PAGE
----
San Francisco is a city well known for its progressive stance on *** rights and populous LGBT community. It's a place where ***** culture is not only accepted, but celebrated all year long. So naturally the city takes its annual *** pride parade pretty seriously. It's something all San Franciscan's"”both *** and straight"”get excited about. Because who doesn't like a big, loud, city-wide party?
Well, this year, Burger King decided they want to get in on the action. To show support for San Fran's yearly pride parade, which took place last Sunday, the franchise decided to add `The Proud Whopper' to the menu of their Market Street store"”located along the parade route"”and made the novelty sandwich available throughout the course of this past week.
Served in a rainbow foil, the burger stood for tolerance. "We are all the same inside" reads the metaphoric wrapper"”because, you see, the `Proud Whopper' was the same as any other Whopper...the only difference was its packaging.
Yes, the surprising display of solidarity with the *** rights movement was indisputably commendable, and meant a great deal to many LGBT individuals who saw it as a small but important step towards acceptance of their orientation in mainstream culture"”and yes, it was, if nothing else, a fun, festive addition to a fun, festive time of year in San Fran. "It shows how we, as a brand, believe in self-expression," said the fast food joint's senior vice president of global brand management, Fernando Machado, of `The Proud Whopper's' significance.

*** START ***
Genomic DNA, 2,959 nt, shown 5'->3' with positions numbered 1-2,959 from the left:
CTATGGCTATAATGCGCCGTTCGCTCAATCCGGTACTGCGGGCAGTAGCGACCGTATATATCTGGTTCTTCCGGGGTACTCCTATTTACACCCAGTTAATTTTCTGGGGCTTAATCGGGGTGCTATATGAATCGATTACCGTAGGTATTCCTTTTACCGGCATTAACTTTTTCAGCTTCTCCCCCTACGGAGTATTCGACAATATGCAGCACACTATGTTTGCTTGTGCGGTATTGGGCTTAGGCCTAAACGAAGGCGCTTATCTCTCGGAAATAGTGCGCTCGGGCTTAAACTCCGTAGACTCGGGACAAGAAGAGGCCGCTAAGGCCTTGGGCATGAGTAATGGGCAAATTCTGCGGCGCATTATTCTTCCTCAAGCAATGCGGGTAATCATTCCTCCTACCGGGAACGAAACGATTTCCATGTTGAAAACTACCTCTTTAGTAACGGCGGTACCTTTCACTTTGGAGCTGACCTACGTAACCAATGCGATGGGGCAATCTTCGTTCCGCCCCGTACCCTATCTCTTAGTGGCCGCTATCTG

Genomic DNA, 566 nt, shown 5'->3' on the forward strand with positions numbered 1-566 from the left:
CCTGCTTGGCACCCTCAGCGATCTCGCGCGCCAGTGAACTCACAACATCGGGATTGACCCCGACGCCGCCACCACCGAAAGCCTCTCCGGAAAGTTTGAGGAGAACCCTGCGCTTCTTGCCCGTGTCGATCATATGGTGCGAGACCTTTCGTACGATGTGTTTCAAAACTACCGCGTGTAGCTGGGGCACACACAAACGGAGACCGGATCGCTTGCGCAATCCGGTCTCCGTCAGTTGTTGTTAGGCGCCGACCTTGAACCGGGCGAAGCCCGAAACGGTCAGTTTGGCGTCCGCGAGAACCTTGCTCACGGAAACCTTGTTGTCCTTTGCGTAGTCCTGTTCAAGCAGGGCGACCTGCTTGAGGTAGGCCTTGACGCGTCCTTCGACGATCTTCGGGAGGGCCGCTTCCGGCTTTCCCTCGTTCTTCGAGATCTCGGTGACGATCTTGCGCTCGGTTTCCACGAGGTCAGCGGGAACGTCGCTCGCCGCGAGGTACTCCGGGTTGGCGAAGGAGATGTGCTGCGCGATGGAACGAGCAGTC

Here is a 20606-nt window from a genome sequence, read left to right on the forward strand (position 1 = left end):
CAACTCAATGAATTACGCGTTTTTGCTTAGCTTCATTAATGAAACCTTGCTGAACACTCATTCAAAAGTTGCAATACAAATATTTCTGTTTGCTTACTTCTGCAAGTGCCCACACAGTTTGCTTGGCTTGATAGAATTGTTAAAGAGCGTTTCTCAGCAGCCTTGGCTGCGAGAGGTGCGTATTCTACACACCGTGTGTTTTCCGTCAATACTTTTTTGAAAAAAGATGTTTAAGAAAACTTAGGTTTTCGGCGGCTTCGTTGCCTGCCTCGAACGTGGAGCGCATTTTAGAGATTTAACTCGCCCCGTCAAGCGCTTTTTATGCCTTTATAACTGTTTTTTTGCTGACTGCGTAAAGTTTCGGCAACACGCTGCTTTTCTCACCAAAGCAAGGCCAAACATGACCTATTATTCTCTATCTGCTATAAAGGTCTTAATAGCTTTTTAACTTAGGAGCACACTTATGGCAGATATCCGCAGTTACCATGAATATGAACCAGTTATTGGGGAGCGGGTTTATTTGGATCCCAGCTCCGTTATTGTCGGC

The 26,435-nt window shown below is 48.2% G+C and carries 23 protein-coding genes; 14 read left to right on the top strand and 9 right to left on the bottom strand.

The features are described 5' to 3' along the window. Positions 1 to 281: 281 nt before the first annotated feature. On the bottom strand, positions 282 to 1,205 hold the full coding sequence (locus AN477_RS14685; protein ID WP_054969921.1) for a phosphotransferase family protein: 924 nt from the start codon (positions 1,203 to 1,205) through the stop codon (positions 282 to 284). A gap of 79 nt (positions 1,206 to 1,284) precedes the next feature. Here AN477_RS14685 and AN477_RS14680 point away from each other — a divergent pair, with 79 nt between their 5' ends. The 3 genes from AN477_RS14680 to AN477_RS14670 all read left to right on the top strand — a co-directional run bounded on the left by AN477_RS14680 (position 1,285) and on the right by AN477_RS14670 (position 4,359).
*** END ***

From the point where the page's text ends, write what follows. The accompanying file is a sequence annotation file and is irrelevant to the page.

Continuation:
However, the manner in which the chain went about its advocacy of equal rights was so tentative, it actually seemed contradictory the very spirit of the movement BK claims to support.
The pride parade is about overcoming adversity and standing up for your beliefs; it's about having the courage to be yourself"”bravely and unapologetically. And while Burger King gave it a shot by introducing `The Proud Whopper,' its tentative approach to this act of advocacy lacked courage"”the company hinted at its ideological views"”but did so neither loudly, nor proudly.
First, Burger King added `The Proud Whopper' to the menu of just one of its million U.S stores, even though plenty of other cities held official *** pride parades and festivities all throughout June. In fact, New York City"”a major LGBT hub, where the pride parade is also a huge annual event"”held its yearly march last weekend as well. But for some reason Burger King hesitated to make `The Proud Whopper' available in even the Big Apple, choosing to confine the controversial sandwich to the safety of San Francisco"”where it would be guaranteed acceptance.
Also, `The Proud Whopper' might have been the seasonal menu item with the shortest availability duration of any limited-time items in fast food history"”having been served for just five days.
If Burger King really wanted to make a powerful statement about equality and weren't afraid to openly support LGBT rights, their involvement in pride celebrations would have been less cowardly. BK would have served `The Proud Whopper,' at stores nationwide without worrying about what customers in more conservative areas would think of them. BK would have had it on their menu throughout all of June (the official month of *** pride), without fear of word of their LGBT sympathies reaching the Bible belt if `The Proud Whopper' stuck around any longer than five days.
But Burger King decided to play it safe. The franchise may have dipped its toes in to test the waters of *** rights activism, but its lack of commitment and follow through prove that the company isn't quite ready to openly come out as an LGBT ally.
On the other hand, BK is huge corporation"”and a publically traded company, nonetheless"”so maybe having the balls to at least admit they're a little equality-curious isn't such a bad start.